Stormont on hold while DUP closes in on Westminster power
Stormont on hold while DUP closes in on Westminster power


Talks between the Democratic Unionist Party and the British Conservatives have continued in London on a ‘confidence and supply’ agreement for the DUP to prop up a minority Tory government at Westminster.

On Tuesday, DUP figures were telling journalists that the Conservatives “haven’t proceeded in a way that the DUP would have expected”. However, by the end of the week there was more confidence that a deal would be struck.

How much of any deal will be made public remains uncertain. It is understood that the Tories have been reluctant to enter into embarrassing public commitments on the DUP’s agenda in the North of Ireland. While Theresa May had vowed to reveal the terms of any deal, a confirmation of an agreement on issues related to the peace process would be in breach of the 1998 Good Friday Agreement and would likely fuel a legal challenge.

Tory negotiator Damian Green said on Wednesday there was “every possibility” of a DUP deal on BBC Radio 4. “We have some differences, but we have a lot in common,” he said, and both were “unionist parties at our heart”.

“We’re both, obviously, very concerned with combating terrorism, we both have similar views about delivering a good Brexit for this country, and, obviously, we’re both very, very concerned with the Irish border issue. All talks of this kind take a long time, they are still continuing.”

Sinn Fein Foyle MP Elisha McCallion warned Mrs May was “prioritising a self-serving negotiation with the DUP” over the ongoing efforts to restore power-sharing in the north of Ireland.

But DUP negotiator Jeffrey Donaldson claimed the British government was not going to be biased towards his party.

“We’re not asking the Conservatives to take sides in the devolution debate in NI or be anything other than what they need to be, impartial,” he claimed.

Colum Eastwood, leader of the Social Democratic and Labour Party, said the “chaotic talks” between the DUP and the Conservatives were holding politics in the north of Ireland to ransom.

He said a Stormont budget could not be agreed until parties know the details of the DUP’s Westminster deal.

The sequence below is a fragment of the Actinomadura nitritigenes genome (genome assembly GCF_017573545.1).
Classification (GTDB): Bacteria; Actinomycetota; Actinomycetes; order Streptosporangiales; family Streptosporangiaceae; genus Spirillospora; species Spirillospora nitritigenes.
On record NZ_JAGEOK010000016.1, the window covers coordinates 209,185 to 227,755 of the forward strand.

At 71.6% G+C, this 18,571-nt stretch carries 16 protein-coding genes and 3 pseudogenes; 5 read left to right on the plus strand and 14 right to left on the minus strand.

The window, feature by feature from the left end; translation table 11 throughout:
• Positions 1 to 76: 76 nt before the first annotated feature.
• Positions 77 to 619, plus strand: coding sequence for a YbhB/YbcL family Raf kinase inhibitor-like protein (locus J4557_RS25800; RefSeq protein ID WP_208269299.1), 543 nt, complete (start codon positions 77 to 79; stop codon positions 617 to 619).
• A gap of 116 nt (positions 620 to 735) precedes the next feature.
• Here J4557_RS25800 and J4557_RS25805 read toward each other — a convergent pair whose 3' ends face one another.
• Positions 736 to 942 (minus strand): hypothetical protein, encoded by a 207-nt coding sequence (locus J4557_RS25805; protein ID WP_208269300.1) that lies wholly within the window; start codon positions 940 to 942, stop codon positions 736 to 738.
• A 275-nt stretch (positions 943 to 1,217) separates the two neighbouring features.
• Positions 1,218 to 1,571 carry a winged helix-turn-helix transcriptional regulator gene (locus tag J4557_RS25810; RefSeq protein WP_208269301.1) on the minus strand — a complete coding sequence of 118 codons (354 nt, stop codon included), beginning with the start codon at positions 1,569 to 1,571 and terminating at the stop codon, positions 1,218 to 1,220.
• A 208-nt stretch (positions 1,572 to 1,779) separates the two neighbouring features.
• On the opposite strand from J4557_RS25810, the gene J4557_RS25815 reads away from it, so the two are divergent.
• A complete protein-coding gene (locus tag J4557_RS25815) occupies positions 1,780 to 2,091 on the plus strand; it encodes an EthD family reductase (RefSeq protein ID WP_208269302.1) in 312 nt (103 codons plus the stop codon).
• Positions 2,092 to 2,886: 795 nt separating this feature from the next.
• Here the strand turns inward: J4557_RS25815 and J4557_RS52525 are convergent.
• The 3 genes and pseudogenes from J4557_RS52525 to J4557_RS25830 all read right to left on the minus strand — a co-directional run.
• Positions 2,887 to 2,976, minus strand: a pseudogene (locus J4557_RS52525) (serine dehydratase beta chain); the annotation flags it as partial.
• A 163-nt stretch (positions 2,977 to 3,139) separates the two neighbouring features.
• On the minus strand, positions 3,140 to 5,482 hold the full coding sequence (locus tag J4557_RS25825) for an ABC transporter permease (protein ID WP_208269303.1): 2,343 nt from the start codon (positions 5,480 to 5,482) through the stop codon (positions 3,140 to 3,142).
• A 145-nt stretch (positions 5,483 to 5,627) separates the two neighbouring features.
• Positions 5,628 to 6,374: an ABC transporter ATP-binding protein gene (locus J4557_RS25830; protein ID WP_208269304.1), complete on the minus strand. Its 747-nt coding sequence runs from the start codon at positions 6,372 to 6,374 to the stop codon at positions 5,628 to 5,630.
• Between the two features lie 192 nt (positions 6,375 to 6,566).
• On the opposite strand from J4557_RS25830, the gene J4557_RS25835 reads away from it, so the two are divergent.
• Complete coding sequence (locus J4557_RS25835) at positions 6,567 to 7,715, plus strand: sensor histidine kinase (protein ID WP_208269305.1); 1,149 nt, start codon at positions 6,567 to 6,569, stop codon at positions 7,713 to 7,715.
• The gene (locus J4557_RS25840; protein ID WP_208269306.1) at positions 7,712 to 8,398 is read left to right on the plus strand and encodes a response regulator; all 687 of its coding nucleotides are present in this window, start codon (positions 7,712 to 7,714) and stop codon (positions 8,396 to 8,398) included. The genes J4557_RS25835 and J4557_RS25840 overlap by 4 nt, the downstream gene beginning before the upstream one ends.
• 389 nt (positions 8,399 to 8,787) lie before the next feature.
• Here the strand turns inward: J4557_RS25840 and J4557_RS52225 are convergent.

“If people think that anyone is going to sign a deal here without knowing what’s coming from London, that doesn’t make any sense at all, because what we’re trying to do here is form a government - a government that will need a budget.”

Sinn Fein pointed out that, despite the fact the government has imposed a Stormont deadline of next Thursday, ministers have spent most of the last 10 days in a bilateral negotiation with the DUP aimed at propping up Theresa May’s administration.

Party officials argued Stormont is where the focus of the government and the DUP should be.

“The British government set Thursday 29th June as a statutory deadline to the talks,” said party negotiator Conor Murphy.

“Then they arrested any potential progress by calling an election in the self interest of the Tory Party.

“Since that initiative dramatically backfired they have engaged in negotiations for the past two weeks with the DUP. Media speculation suggests the conclusion to this will not be revealed until Thursday 29th June.

“Yesterday the two governments said that the actual deadline for the talks is Tuesday June 27th. The British government is content to go through the motions at Stormont but their main focus is elsewhere.

“Given the lack of progress in the Stormont Talks and the lack of knowledge about the impact of any Tory/DUP deal on our public services, on agreements and on the political institutions, Sinn Fein is concerned that time is running out.”

Meanwhile, the new 26 County Taoiseach said he is “very reassured” that any deal between the Conservatives and the DUP at Westminster will not undermine the Good Friday Agreement.

However, on his first major appointment as Taoiseach, Varadkar appeared out of his depth on Anglo-Irish relations.

Varadkar said he felt compelled to quote Mrs May’s predecessor, Winston Churchill, “a very great Prime Minister.. who said that our two countries should walk together in mutual comprehension and forgiveness.”

However, Churchill is notorious in Ireland for deploying the murderous “Black and Tans” -- irregular RIC police -- who killed thousands of innocent Irish people in a bid to suppress the struggle for independence.

And overwhelmed by his visit to Downing Street, the youthful new Fine Gael leader said it was a “thrill” to visit the building and said it reminded him of a famous scene from the movie ‘Love Actually’ featuring a dancing Hugh Grant.

He expressed his disappointment when he learned that the stairs down which Grant danced as the fictional Prime Minister in didn’t actually exist, as the film had not been shot at Downing Street, but on a set built in a film studio.

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